The Black Forest in Germany

The Black Forest is a forested mountain range located in the state of Baden-Württemberg in Germany. It covers the German districts of Enz, Rastatt, Calw, Freudenstadt, Ortenaukreis, Rottweil, Emmendingen, Schwarzwald Baar, Breisgau Hochschwarzwald, Lörrach, and Waldshut. It occupies almost 200 km long by 60 wide. The area is preserved by volunteers from the Schwarzwaldverein, the oldest German hiking and mountaineering club .

This mountain range is made up of gneiss rock, covered by a layer of sandstone. Some of the highest mountains in this area are Feldberg, Herzogenhorn, Belchen, Spieshorn, Schauinsland, and Kandel. The Black Forest was an important mining region on the European continent in medieval times. Rivers such as the Danube, the Neckar and the Wiese pass through the mountain range, providing the region with sufficient water supply to preserve its ecological wealth.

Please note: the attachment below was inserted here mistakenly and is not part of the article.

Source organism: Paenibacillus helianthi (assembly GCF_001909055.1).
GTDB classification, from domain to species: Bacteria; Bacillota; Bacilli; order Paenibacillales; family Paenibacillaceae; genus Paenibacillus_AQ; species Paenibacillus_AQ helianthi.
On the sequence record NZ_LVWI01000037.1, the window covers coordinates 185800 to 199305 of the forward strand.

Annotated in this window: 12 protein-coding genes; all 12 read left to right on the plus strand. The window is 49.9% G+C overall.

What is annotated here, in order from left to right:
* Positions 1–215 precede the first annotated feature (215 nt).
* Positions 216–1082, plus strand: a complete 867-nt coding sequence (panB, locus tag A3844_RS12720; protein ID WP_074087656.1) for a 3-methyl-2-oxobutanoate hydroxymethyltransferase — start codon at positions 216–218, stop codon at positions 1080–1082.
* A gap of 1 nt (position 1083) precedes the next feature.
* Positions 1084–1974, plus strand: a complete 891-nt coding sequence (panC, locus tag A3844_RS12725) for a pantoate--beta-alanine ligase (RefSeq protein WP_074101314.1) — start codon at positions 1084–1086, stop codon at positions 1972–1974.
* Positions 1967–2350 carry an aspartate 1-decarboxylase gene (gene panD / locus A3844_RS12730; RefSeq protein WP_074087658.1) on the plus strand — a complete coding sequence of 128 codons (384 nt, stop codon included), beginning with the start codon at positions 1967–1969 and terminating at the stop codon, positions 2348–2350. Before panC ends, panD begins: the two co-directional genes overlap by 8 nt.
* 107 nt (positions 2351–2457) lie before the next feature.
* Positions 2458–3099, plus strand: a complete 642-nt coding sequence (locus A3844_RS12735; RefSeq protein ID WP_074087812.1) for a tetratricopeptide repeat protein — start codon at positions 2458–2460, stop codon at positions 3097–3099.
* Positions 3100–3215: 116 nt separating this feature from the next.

There are also lakes in the area as the Black Forest was covered by glaciers during the last glacial period, called Würm. Among the trees, the pines and firs stand out. However, excessive logging has caused the depletion of the forest in this area, although efforts are being made to replace it.

The region is home to rare wildlife, such as Hinterwalderberg cows. The giant earthworm, Lumbricus badensis, is only found in this area of ​​the world. The Black Forest is one of the most booming tourist destinations in Germany. The 14,000 mile network of trails is perfect for backpackers. It is ideal for activities such as cycling, hiking or cross-country skiing.